Tag Archive for 'Rosa'

Lomo Saltado

Lomo Saltado

This is a wonderful Peruvian dish that has delicious Asian undertones. Beef sirloin strips are cooked in vinegar, soy sauce and spices, then stir fried with red onions, cilantro and tomatoes. Like many good Peruvian dishes, two carbs are necessary with this meal, rice and French fried potatoes. This was one of my favorite dishes that Rosa used to prepare. When she came ‘home’ for the holidays I couldn’t wait to make it with her. I can highly recommend this multicultural dish. One try and you’ll be hooked!


2 lb (approximately 6 pieces) of beef sirloin

2 tsps garlic salt

1 tsp pepper

4 TBS oil, used in 1 TBS increments per directions

4 medium sized tomatoes, vine ripened

2 large red onions, thick chopped

½ cup soy sauce

1 TBS oyster sauce (optional)

2 TBS red wine vinegar

¼ cup cilantro, chopped

1 ½ bags of frozen French Fries, cooked according to package directions

3 cups of uncooked white rice, cooked according to package directions


This recipe is very straight forward. That said, the two steps that can be a little tricky are (1) timing the rice and French Fries to be ready at the same time as the main dish and (2) cooking the meat in two batches as to ensure that it does not become overcooked.

Cook rice and French Fries according to package directions. If all of the Lomo Saltado ingredients are prepared to be cooked, the dish will take approximately 15 minutes to cook.

Cut the onions, first in half, once horizontally and 4 times vertical (big pieces) to end up with thick chopped onion wedges. Prepare the tomatoes similarly.

Slice the meat stir fry style, ensuring the pieces are uniform in size for even cooking. Add garlic salt and pepper.

In a large pan add 1 TBS oil on medium high heat. When the oil is very hot add half the quantity of meat. Stir regularly and when cooked, add the soy sauce, oyster sauce, vinegar and set aside covered while the second batch of meat is prepared. Cook second batch of meat, set aside and cover to keep warm.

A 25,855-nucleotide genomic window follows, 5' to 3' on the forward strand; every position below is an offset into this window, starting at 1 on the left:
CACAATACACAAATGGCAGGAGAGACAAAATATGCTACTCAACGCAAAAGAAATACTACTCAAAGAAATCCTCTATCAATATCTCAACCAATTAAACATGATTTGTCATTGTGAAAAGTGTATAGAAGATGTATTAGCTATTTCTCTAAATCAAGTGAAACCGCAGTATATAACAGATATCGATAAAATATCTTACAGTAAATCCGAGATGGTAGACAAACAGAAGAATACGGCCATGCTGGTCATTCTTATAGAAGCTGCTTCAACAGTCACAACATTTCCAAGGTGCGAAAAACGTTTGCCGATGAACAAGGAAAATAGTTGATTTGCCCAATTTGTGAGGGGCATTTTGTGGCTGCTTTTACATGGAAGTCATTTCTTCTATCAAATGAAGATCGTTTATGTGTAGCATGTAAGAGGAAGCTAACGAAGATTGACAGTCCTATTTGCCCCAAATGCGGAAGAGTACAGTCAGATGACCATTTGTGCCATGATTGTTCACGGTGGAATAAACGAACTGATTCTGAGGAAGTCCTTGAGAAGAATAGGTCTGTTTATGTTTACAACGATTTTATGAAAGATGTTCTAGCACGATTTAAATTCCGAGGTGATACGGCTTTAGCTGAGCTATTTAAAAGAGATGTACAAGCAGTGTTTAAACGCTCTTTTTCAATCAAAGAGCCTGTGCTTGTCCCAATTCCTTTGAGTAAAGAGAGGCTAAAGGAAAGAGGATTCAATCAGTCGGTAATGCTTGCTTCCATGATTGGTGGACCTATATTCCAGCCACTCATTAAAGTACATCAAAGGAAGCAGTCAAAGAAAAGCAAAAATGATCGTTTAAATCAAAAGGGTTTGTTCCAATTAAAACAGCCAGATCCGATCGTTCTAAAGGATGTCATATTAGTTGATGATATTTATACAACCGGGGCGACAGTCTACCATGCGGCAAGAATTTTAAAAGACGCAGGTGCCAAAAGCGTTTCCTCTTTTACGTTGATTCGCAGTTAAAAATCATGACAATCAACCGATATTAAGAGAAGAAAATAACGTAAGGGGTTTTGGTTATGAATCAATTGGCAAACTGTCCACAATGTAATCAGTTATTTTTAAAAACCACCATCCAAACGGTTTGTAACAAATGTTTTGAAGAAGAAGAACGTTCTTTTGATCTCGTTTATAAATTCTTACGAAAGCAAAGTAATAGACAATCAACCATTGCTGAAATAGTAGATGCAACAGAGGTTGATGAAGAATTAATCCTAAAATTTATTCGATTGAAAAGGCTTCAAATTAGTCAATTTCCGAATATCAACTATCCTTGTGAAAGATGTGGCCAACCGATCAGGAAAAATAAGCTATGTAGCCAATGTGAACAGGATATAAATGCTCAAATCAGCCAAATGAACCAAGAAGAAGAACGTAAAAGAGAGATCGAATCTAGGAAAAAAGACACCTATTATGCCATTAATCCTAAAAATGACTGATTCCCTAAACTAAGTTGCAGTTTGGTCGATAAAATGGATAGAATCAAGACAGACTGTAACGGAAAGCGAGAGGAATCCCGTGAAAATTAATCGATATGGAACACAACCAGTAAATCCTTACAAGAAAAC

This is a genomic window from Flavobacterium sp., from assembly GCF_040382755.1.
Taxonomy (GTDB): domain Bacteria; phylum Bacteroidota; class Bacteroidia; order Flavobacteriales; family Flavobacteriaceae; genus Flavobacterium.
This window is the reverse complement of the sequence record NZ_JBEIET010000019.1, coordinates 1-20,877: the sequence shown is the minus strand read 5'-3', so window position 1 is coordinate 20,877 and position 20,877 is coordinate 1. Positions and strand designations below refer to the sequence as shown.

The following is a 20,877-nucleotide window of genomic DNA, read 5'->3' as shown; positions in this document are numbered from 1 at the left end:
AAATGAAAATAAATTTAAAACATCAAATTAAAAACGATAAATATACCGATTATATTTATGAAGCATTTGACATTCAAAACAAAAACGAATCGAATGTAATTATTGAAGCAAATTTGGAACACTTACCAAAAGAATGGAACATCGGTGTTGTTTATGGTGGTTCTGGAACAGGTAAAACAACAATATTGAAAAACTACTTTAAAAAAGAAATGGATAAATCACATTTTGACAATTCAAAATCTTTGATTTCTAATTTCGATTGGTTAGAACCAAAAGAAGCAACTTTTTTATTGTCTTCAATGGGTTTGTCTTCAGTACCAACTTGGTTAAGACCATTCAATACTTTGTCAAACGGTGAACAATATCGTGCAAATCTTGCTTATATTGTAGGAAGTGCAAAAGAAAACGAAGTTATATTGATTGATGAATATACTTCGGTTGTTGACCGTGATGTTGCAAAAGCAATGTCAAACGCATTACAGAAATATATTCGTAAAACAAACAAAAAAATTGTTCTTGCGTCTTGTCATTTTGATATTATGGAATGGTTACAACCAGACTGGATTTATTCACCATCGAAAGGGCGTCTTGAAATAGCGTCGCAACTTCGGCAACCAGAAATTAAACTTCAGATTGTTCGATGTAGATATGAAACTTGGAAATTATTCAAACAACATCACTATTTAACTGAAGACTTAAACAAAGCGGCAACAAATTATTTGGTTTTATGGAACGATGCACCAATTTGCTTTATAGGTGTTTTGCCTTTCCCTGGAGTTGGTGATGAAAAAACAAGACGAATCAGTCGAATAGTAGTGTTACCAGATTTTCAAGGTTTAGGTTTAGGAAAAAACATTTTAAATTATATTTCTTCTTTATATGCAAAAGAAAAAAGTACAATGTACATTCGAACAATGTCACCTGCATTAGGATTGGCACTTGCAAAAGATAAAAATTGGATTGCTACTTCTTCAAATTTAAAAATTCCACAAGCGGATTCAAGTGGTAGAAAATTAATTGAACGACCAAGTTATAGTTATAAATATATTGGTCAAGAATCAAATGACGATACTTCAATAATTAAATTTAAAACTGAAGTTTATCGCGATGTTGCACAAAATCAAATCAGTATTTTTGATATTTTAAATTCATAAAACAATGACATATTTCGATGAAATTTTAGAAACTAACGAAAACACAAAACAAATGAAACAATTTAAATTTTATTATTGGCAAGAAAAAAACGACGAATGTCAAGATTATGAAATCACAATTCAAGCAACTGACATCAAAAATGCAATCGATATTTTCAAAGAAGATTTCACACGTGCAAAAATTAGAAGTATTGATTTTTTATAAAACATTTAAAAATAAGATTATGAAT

(This is a good time to check the timing on the rice and fries. If needed, hold on finishing this next step until rice and potatoes are ready.)

In the same pan add oil and the onions, cook stirring regularly for at least 2-3 minutes. Add the tomatoes for another 2 minutes, then return the meat to the pan to heat for approximately one minute. Add the cilantro and serve over white rice with French Fries.

Pandebono (Mini Cheese Breads)

I am told this South American recipe has many names – Pandebono in Colombia, Cuñapes in Bolivia and Pao de Queijo en Brazil. No matter what you call this bread, it is plain good! Pandebono is very easy to make and is perfect as an appetizer or as an accompaniment to lunch or dinner dish. The bread is anything but cheese forward. It is very subtle and it is the cheese that seems to give the bread a dough-ish consistency.


1 1/4 tsp baking powder

3 TBS butter, softened

1/3 cup milk (may need to add 1 TBS more if mixture appears dry)

1 egg

1/2 lb queso fresco

2 cups Yuca Harina (flour)

Mix all ingredients in a food processor, until well blended. Mixture should resemble the consistency of a creamy polenta or whipped cream cheese. Using a TBS, place bread dough on an ungreased baking sheet, spacing each bread 1/2 inch apart. Cook at 400 degrees for 10-15 minutes. Bread should bounce back (and not dent), when lightly touched in center. Before removing from oven, place bread under broiler for 2-3 minutes until it is lightly browned.

Yields 12 breads

Rosa introduces us to another new found favorite recipe!

It’s A Pisco Party

A delightful alternative pisco beverage

A dlightful alternative pisco beverage

I have the honor of being the celebratory guest blogger for my good Twitter pal and birthday gal Iliana Ewen. That in mind, this drink comes with wishes for another great year ahead. Should she wish to hide from her special day, this tasty beverage is certain to erase her memory when combined with laughter, friends, family and a bit of cake!

Three years ago, I met a young gal from Peru named Rosa. We became friends and through that friendship she introduced me to all things Peruvian. While the cuisine is amongst my favorites I must also confess that I have often indulged in the native alcohol — pisco [prounced PEES-KO]. You should know, I have a soft spot for both Rosa and pisco. These two key instigators blended with my Italian heritage are responsible for this seemingly innocent concoction.